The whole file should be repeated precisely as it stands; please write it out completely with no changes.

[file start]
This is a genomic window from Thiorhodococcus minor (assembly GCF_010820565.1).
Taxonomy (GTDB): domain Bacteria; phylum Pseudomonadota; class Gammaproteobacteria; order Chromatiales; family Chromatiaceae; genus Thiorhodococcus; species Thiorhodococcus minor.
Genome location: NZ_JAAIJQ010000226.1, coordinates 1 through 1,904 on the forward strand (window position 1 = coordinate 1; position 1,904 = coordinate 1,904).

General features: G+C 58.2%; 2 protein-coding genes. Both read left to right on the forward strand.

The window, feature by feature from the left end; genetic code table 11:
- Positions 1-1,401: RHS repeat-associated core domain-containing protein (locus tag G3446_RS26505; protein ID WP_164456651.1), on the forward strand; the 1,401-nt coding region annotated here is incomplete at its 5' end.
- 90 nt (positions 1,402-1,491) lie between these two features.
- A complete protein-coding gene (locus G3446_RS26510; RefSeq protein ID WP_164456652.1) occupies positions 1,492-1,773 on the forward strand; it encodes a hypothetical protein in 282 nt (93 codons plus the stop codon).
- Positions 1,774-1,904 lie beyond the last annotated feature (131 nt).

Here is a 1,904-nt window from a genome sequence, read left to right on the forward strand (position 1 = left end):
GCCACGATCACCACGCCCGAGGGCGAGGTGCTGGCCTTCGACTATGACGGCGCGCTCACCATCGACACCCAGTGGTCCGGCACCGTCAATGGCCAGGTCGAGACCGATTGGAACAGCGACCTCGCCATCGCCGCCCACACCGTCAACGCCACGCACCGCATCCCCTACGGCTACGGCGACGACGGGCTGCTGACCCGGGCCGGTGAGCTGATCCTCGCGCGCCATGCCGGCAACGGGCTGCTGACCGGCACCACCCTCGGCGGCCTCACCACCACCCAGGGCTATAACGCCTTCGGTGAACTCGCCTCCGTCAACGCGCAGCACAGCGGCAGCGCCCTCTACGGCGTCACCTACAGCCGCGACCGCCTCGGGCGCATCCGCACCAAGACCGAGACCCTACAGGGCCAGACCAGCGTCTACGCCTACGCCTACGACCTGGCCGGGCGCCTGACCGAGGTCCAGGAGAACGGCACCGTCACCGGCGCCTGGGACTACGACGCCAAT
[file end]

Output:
This is a genomic window from Thiorhodococcus minor (assembly GCF_010820565.1).
Taxonomy (GTDB): domain Bacteria; phylum Pseudomonadota; class Gammaproteobacteria; order Chromatiales; family Chromatiaceae; genus Thiorhodococcus; species Thiorhodococcus minor.
Genome location: NZ_JAAIJQ010000226.1, coordinates 1 through 1,904 on the forward strand (window position 1 = coordinate 1; position 1,904 = coordinate 1,904).

General features: G+C 58.2%; 2 protein-coding genes. Both read left to right on the forward strand.

The window, feature by feature from the left end; genetic code table 11:
- Positions 1-1,401: RHS repeat-associated core domain-containing protein (locus tag G3446_RS26505; protein ID WP_164456651.1), on the forward strand; the 1,401-nt coding region annotated here is incomplete at its 5' end.
- 90 nt (positions 1,402-1,491) lie between these two features.
- A complete protein-coding gene (locus G3446_RS26510; RefSeq protein ID WP_164456652.1) occupies positions 1,492-1,773 on the forward strand; it encodes a hypothetical protein in 282 nt (93 codons plus the stop codon).
- Positions 1,774-1,904 lie beyond the last annotated feature (131 nt).

Here is a 1,904-nt window from a genome sequence, read left to right on the forward strand (position 1 = left end):
GCCACGATCACCACGCCCGAGGGCGAGGTGCTGGCCTTCGACTATGACGGCGCGCTCACCATCGACACCCAGTGGTCCGGCACCGTCAATGGCCAGGTCGAGACCGATTGGAACAGCGACCTCGCCATCGCCGCCCACACCGTCAACGCCACGCACCGCATCCCCTACGGCTACGGCGACGACGGGCTGCTGACCCGGGCCGGTGAGCTGATCCTCGCGCGCCATGCCGGCAACGGGCTGCTGACCGGCACCACCCTCGGCGGCCTCACCACCACCCAGGGCTATAACGCCTTCGGTGAACTCGCCTCCGTCAACGCGCAGCACAGCGGCAGCGCCCTCTACGGCGTCACCTACAGCCGCGACCGCCTCGGGCGCATCCGCACCAAGACCGAGACCCTACAGGGCCAGACCAGCGTCTACGCCTACGCCTACGACCTGGCCGGGCGCCTGACCGAGGTCCAGGAGAACGGCACCGTCACCGGCGCCTGGGACTACGACGCCAAT